Interesting question from a fan of Vladville: How many blogs should I subscribe to and how often should I read them? Though the answer can vary slightly depending on who you are, how much spare time you have and how informed you really need to be the answer is pretty simple: you should subscribe to as few blogs as possible.
If you’re busy…
If you’re busy, blogs are a great way to cut through the marketing bs and get straight to the point. Best example of this is Microsoft which until recently even had a division named Microsoft BS (where BS actually stood for Business Solutions but their output more resembled of what you first thought of). Let’s look at Microsoft in the SMB sector specifically. You have at least a dozen product web sites, each associated with about 1-2 bloggers. You also have a Partner Program page, which has traditionally been the place to spend an afternoon looking for stuff. Both of the above put out an unbelievable number of webcasts, podcasts, conference calls and roadshows, all of which is great.
But if you only had a few minutes a day to keep your hand on the pulse of whats going on, you don’t really have to subscribe to anything other than mssmallbiz blog and the official sbs blog.
Why? Those will cover the really important things that are expanded on in product literature, release notes, mailing list posts, webcasts, podcasts, roadshows, etc. In terms of time savings, its easy to just look at two feeds than 50. Likewise, the odds are better that you’d actually read the 2 posts they made than just scrolling through 200 headlines not reading any one of them.
If you’re a hobbyist or professional…
Where hobbyist is defined by someone who does not make immediate commercial gain from reading the 400 blog posts a day. Where a professional is someone that cannot miss the details and experience that could down the road help avoid an all nighter to solve a problem known only to the one support member on the Exchange CSS team.
If you’re a hobbyist, the more is better. Throw all the feeds in the same category, then pull out the ones you actually read completely into a different one. I subscribe to a few hundred feeds but I only read maybe 20-30 of them a daily basis. The rest I skim through. I don’t pretend to be an expert at Virtual Server, but I’ve made a lot from the tips from their blogs over the time.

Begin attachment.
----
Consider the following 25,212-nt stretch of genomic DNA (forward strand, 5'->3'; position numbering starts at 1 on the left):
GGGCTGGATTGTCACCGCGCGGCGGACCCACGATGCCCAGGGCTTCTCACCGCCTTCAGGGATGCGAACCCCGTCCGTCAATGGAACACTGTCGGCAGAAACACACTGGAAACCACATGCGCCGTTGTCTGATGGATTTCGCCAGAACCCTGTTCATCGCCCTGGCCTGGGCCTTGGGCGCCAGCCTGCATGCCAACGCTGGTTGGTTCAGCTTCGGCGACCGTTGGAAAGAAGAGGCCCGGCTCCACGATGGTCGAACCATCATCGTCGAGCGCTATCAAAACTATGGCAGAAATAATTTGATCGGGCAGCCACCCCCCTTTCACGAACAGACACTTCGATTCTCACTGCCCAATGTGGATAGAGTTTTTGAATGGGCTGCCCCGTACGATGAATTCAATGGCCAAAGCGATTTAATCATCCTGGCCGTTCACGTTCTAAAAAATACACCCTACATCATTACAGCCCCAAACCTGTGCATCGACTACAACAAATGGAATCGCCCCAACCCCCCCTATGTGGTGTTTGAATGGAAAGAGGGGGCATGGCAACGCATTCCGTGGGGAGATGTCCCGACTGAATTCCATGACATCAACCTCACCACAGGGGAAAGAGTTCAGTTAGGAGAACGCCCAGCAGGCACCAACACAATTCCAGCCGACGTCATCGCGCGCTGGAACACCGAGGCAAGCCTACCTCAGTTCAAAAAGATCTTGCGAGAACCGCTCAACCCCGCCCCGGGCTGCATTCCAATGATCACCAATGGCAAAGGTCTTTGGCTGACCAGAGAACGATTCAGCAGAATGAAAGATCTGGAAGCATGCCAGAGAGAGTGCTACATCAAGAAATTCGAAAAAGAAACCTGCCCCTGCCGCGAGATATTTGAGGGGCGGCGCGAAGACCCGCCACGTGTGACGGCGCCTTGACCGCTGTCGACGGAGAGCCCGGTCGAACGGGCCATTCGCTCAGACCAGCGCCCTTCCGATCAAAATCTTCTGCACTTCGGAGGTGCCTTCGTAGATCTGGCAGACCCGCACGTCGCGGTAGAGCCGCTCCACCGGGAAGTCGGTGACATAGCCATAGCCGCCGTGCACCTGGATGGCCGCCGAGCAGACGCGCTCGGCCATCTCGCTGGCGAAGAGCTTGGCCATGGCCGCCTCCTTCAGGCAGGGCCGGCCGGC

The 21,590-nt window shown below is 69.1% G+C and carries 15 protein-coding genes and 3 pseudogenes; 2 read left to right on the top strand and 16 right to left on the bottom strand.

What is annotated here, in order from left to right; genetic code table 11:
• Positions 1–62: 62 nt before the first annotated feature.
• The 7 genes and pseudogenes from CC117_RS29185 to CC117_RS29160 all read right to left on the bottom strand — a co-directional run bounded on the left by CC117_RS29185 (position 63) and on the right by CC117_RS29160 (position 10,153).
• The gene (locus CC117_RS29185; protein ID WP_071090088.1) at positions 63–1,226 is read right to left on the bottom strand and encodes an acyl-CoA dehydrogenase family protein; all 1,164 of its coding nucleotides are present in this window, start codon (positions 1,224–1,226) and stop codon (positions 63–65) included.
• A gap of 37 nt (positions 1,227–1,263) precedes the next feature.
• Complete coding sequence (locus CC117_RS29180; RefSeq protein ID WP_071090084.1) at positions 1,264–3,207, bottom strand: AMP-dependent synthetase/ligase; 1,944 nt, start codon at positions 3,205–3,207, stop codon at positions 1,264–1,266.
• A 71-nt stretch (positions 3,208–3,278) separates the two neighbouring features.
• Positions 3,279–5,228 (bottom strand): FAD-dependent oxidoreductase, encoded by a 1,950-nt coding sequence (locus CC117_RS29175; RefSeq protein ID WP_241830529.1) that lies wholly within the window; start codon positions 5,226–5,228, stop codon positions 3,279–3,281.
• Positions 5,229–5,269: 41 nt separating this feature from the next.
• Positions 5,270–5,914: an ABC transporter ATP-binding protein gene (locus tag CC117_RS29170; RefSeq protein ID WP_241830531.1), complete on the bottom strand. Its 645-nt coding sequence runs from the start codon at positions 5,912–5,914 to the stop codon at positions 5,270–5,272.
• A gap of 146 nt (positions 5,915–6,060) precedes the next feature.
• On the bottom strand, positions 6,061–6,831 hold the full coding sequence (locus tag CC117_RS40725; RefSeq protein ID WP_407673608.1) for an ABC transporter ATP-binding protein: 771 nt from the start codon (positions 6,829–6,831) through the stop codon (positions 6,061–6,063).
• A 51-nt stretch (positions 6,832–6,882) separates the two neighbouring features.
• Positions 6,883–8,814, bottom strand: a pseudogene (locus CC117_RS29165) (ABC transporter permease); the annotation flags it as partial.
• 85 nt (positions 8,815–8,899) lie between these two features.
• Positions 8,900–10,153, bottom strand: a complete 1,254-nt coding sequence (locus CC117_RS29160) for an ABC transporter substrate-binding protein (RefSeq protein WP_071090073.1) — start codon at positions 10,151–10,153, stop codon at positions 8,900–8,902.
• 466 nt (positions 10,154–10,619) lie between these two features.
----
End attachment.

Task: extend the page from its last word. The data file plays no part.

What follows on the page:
If you’re a professional, get in the habit of flagging interesting posts for further review. Let’s face it, if its important and a good tip to have you ought to give it a second look – perhaps even try it out. But you likely won’t do it on the spot if you’re just reading the RSS feeds on your way to work or in the line at Disney World
The trick with blog reading for fun and profit is that you need to adequately trim and organize your blog reading.
For everyone else..
Blogging is more about conversation than the news. It’s about finding out what other people are doing, posting your own opinion or blogging it for yourself. I manage this blog (Vladville) for all my partners that like to know what I’m up to, what I’m thinking and (by proxy) where OWN is heading. Susan’s blog is her personal filing system, she knows someone will eventually ask her about something so she sticks it into her blog. Some people blog about blogging. Some blog about their hobbies.
The trick to being successful with organizing your feeds is understanding why you are interested in particular subjects. I have a lot of my professional knowledge invested in the IW space, so I look at all the Exchange, VoIP, Mobility blogs. I also happen to do a little coding on the side so I have a lot of AJAX and .NET blogs though I frankly don’t look at them on even weekly basis. I also happen to subscribe to Engadget, with 50-100 posts a day. Guess how fast I hit page down on that one.
Blogs both save time and help you expand your knowledge. The secret to both is effectively filing your subscriptions and not giving everything the same attention and priority.